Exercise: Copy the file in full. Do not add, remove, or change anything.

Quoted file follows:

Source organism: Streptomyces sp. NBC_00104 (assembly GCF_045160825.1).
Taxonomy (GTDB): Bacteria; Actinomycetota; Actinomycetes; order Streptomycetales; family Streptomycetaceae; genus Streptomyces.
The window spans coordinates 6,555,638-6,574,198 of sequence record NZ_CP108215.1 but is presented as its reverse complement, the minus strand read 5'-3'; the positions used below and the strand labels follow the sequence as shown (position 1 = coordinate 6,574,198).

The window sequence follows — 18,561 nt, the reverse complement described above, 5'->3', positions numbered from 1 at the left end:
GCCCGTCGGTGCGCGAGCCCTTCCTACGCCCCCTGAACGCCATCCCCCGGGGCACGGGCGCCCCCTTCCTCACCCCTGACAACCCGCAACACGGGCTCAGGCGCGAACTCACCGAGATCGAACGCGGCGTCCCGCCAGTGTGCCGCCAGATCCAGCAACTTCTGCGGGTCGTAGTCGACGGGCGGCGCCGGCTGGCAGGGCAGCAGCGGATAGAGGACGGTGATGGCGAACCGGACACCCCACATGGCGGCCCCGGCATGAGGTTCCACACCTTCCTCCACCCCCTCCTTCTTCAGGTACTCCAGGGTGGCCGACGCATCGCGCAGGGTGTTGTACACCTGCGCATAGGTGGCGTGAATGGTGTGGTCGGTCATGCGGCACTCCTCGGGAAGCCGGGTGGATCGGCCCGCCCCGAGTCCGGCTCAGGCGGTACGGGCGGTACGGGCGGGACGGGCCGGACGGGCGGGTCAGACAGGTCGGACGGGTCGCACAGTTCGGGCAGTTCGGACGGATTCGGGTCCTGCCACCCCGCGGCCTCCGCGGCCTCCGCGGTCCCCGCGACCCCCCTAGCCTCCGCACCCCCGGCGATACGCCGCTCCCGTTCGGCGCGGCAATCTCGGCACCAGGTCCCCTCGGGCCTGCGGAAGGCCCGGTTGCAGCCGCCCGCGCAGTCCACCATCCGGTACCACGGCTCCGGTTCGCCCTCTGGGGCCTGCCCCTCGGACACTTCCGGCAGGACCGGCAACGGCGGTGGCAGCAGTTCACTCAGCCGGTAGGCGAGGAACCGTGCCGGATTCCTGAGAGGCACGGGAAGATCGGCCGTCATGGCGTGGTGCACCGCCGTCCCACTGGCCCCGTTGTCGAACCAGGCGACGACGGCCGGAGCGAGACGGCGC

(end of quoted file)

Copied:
Source organism: Streptomyces sp. NBC_00104 (assembly GCF_045160825.1).
Taxonomy (GTDB): Bacteria; Actinomycetota; Actinomycetes; order Streptomycetales; family Streptomycetaceae; genus Streptomyces.
The window spans coordinates 6,555,638-6,574,198 of sequence record NZ_CP108215.1 but is presented as its reverse complement, the minus strand read 5'-3'; the positions used below and the strand labels follow the sequence as shown (position 1 = coordinate 6,574,198).

The window sequence follows — 18,561 nt, the reverse complement described above, 5'->3', positions numbered from 1 at the left end:
GCCCGTCGGTGCGCGAGCCCTTCCTACGCCCCCTGAACGCCATCCCCCGGGGCACGGGCGCCCCCTTCCTCACCCCTGACAACCCGCAACACGGGCTCAGGCGCGAACTCACCGAGATCGAACGCGGCGTCCCGCCAGTGTGCCGCCAGATCCAGCAACTTCTGCGGGTCGTAGTCGACGGGCGGCGCCGGCTGGCAGGGCAGCAGCGGATAGAGGACGGTGATGGCGAACCGGACACCCCACATGGCGGCCCCGGCATGAGGTTCCACACCTTCCTCCACCCCCTCCTTCTTCAGGTACTCCAGGGTGGCCGACGCATCGCGCAGGGTGTTGTACACCTGCGCATAGGTGGCGTGAATGGTGTGGTCGGTCATGCGGCACTCCTCGGGAAGCCGGGTGGATCGGCCCGCCCCGAGTCCGGCTCAGGCGGTACGGGCGGTACGGGCGGGACGGGCCGGACGGGCGGGTCAGACAGGTCGGACGGGTCGCACAGTTCGGGCAGTTCGGACGGATTCGGGTCCTGCCACCCCGCGGCCTCCGCGGCCTCCGCGGTCCCCGCGACCCCCCTAGCCTCCGCACCCCCGGCGATACGCCGCTCCCGTTCGGCGCGGCAATCTCGGCACCAGGTCCCCTCGGGCCTGCGGAAGGCCCGGTTGCAGCCGCCCGCGCAGTCCACCATCCGGTACCACGGCTCCGGTTCGCCCTCTGGGGCCTGCCCCTCGGACACTTCCGGCAGGACCGGCAACGGCGGTGGCAGCAGTTCACTCAGCCGGTAGGCGAGGAACCGTGCCGGATTCCTGAGAGGCACGGGAAGATCGGCCGTCATGGCGTGGTGCACCGCCGTCCCACTGGCCCCGTTGTCGAACCAGGCGACGACGGCCGGAGCGAGACGGCGC